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UNI Europa Post & Logistics and its members responded to the targeted consultation on cross-border parcel delivery launched by the European Commission. The aim of the consultation is to gather views on the application of Regulation (EU) 2018/644 on cross border parcel delivery services. The Regulation is aimed at enhancing regulatory oversight and transparency in the parcel delivery sector. The feedback received from stakeholders will feed into a report on the application of the Regulation which will be published by the European Commission.
The Regulation requires parcel delivery operators to report on the number of workers they employ, their employment status and the use of subcontractors. In reporting on the application of these aspects of the Regulation, the perspective of employers’ associations and trade unions will be essential. The Commission therefore encouraged the widest possible participation of these stakeholders in this targeted consultation.
UNI Europa Post & Logistics and its affiliated postal trade unions responded to the targeted consultation with a joint position. On the regulatory aspects, the postal trade unions call for the Regulation to guarantee fair competition in parcel delivery for all operators. Blurred sector boundaries in parcel delivery mean that unscrupulous employers can evade higher-wage collective agreements through outsourcing. The expansion of low-cost and insecure employment models in parcel delivery threatens a race to the bottom in terms of pay and conditions across the whole sector. The rise of precarious employment conditions such as temporary work, subcontracting and bogus self-employment are a central feature of parcel delivery.
Parcel delivery has a price. Free delivery advertisements give the wrong impression and create market distortions with significant pressure on prices. This pressure on prices has immediate consequences on levels of wages, working conditions and create pockets of unfair competition in postal markets that have engaged network third-party access. To support a harmonised regulatory approach in parcel delivery and e-Commerce expansion, the Regulation must uphold the postal mission of services of general economic interest to benefit the citizens and the consumers. To achieve this, all market operators must compete within a regulatory level-playing field that abides by social, labour, and environmental standards and does not engage in a race-to-the-bottom in terms of wages, working conditions and profit-seeking.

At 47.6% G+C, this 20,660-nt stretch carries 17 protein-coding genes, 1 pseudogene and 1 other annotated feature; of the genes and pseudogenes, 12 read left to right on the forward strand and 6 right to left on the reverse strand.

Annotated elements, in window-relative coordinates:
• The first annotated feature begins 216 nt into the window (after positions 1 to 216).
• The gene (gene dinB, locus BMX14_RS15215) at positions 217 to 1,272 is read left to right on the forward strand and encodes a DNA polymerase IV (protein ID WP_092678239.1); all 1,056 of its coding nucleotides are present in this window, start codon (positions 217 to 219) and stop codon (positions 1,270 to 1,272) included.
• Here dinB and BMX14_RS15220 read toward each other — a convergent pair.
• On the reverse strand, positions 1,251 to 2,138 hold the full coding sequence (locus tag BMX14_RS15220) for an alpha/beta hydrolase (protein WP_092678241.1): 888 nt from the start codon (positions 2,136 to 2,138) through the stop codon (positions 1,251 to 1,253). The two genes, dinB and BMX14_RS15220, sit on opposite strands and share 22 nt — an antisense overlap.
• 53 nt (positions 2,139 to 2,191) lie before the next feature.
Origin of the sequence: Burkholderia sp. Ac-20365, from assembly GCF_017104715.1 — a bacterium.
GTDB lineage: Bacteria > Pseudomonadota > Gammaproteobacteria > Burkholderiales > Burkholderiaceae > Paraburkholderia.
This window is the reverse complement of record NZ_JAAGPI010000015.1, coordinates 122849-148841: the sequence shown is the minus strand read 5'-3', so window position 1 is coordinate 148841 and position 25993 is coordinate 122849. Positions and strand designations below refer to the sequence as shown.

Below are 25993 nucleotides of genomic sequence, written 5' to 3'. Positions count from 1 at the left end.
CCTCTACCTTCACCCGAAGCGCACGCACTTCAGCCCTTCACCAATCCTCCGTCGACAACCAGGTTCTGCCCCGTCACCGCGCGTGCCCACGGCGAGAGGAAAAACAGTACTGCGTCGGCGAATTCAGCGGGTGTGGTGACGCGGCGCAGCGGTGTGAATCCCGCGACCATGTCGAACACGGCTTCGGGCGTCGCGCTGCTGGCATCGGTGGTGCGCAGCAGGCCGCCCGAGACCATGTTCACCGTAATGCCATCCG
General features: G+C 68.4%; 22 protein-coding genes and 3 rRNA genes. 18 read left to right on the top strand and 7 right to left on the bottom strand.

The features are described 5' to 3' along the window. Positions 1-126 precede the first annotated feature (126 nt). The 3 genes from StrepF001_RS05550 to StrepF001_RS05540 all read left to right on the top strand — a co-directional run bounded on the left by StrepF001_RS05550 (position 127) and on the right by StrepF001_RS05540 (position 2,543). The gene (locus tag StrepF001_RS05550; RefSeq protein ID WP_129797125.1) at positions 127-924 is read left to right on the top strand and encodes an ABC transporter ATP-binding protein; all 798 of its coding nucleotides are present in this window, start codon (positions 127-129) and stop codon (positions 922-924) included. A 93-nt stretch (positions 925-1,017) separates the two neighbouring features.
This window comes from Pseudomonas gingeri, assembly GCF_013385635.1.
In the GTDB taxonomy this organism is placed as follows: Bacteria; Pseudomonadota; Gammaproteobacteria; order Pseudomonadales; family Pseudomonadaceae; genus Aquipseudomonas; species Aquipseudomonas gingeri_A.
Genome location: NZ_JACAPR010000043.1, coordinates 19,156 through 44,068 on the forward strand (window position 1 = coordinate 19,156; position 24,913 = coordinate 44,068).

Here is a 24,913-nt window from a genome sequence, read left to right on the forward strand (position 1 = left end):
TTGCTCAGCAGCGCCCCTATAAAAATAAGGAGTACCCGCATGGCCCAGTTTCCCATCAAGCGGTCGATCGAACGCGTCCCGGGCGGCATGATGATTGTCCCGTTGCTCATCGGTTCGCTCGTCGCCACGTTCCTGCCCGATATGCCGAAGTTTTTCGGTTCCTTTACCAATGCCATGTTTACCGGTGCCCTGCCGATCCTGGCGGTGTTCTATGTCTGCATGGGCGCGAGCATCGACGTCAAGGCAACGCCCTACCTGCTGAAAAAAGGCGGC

UNI Europa Post & Logistics demands the establishment of a minimum regulatory floor for parcel delivery. The overall Quality of Service of the Postal Services Directive must be upheld. The Regulation review must not undermine established national practices whilst defending the provision of the Universal Service Obligation. Market liberalisation needs to be accompanied by social cohesion measures that guarantee decent wages and working conditions for all market players involved in the parcel delivery supply chain.
The adaptation of postal activities and parcel delivery must be enabled in a democratic manner with the full involvement of all stakeholders (workers, citizens, consumers) whilst accounting for the regional and national differences and divergences following postal liberalisation.
In many parts of Europe, notably rural areas, postal services constitute the only means of communication and social inclusion. The Covid-19 pandemic has shown how essential and vital it is to have access to parcel delivery and be able to order online within the single market. Postal services have a crucial role in promoting social and territorial cohesion.
Dimitris Theodorakis (UE Director P&L) says: “Instead of facilitating further blurring of the sector boundaries the new regulatory framework must guarantee good quality parcel delivery services and postal networks whilst ensuring a level-playing field for all market players involved in parcel delivery. The EU Commission must see to enact minimum criteria and stop the race-to-the-bottom in terms of wages and working conditions in parcel delivery. All parcel delivery operators (main contractors) must guarantee joint and several liability throughout their value and supply chains. Subcontracting work that does not offer decent living conditions must be prohibited either through sectoral collective bargaining, a postal licence scheme, or a combination of those to ensure decent working conditions and sustainable jobs in parcel delivery.”
Regulatory fragmentation in parcel delivery has exacerbated negative labour market trends and significantly worsened working conditions. The fragmentation also impedes fair competition in parcel delivery and fuels a race-to-the-bottom in terms of wages and working conditions. ‘Free delivery’ distorts impressions of the actual cost of parcel delivery services.
Oliver Roethig (UE Regional Secretary) said: “In assessing the Regulations’ implementation, the EU Commission should urgently seek measures to provide consumers with full transparency regarding actual delivery costs to allow an informed and responsible consumption.”
Read the submission to the consultation here.